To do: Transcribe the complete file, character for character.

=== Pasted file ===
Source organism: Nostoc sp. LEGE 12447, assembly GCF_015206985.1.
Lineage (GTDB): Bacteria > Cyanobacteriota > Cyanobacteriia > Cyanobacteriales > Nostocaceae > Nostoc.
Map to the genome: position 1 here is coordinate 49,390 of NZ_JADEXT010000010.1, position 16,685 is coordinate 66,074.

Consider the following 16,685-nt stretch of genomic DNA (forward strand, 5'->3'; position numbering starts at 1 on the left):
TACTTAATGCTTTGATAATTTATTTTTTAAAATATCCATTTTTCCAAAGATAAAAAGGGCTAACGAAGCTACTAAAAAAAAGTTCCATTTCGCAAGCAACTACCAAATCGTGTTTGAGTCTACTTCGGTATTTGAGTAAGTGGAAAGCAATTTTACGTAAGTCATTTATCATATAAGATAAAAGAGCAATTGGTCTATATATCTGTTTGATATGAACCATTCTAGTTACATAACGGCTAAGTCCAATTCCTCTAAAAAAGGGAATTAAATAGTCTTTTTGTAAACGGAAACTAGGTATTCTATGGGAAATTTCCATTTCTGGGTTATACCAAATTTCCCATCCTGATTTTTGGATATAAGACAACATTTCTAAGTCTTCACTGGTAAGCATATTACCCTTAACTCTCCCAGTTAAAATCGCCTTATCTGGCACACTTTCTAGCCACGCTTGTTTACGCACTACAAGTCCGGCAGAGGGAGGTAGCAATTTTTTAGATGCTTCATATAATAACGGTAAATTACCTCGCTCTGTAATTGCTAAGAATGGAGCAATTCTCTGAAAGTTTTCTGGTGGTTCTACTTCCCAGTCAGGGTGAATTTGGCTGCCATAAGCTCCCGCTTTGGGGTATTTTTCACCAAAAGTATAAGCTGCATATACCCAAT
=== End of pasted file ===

Source organism: Nostoc sp. LEGE 12447, assembly GCF_015206985.1.
Lineage (GTDB): Bacteria > Cyanobacteriota > Cyanobacteriia > Cyanobacteriales > Nostocaceae > Nostoc.
Map to the genome: position 1 here is coordinate 49,390 of NZ_JADEXT010000010.1, position 16,685 is coordinate 66,074.

Consider the following 16,685-nt stretch of genomic DNA (forward strand, 5'->3'; position numbering starts at 1 on the left):
TACTTAATGCTTTGATAATTTATTTTTTAAAATATCCATTTTTCCAAAGATAAAAAGGGCTAACGAAGCTACTAAAAAAAAGTTCCATTTCGCAAGCAACTACCAAATCGTGTTTGAGTCTACTTCGGTATTTGAGTAAGTGGAAAGCAATTTTACGTAAGTCATTTATCATATAAGATAAAAGAGCAATTGGTCTATATATCTGTTTGATATGAACCATTCTAGTTACATAACGGCTAAGTCCAATTCCTCTAAAAAAGGGAATTAAATAGTCTTTTTGTAAACGGAAACTAGGTATTCTATGGGAAATTTCCATTTCTGGGTTATACCAAATTTCCCATCCTGATTTTTGGATATAAGACAACATTTCTAAGTCTTCACTGGTAAGCATATTACCCTTAACTCTCCCAGTTAAAATCGCCTTATCTGGCACACTTTCTAGCCACGCTTGTTTACGCACTACAAGTCCGGCAGAGGGAGGTAGCAATTTTTTAGATGCTTCATATAATAACGGTAAATTACCTCGCTCTGTAATTGCTAAGAATGGAGCAATTCTCTGAAAGTTTTCTGGTGGTTCTACTTCCCAGTCAGGGTGAATTTGGCTGCCATAAGCTCCCGCTTTGGGGTATTTTTCACCAAAAGTATAAGCTGCATATACCCAAT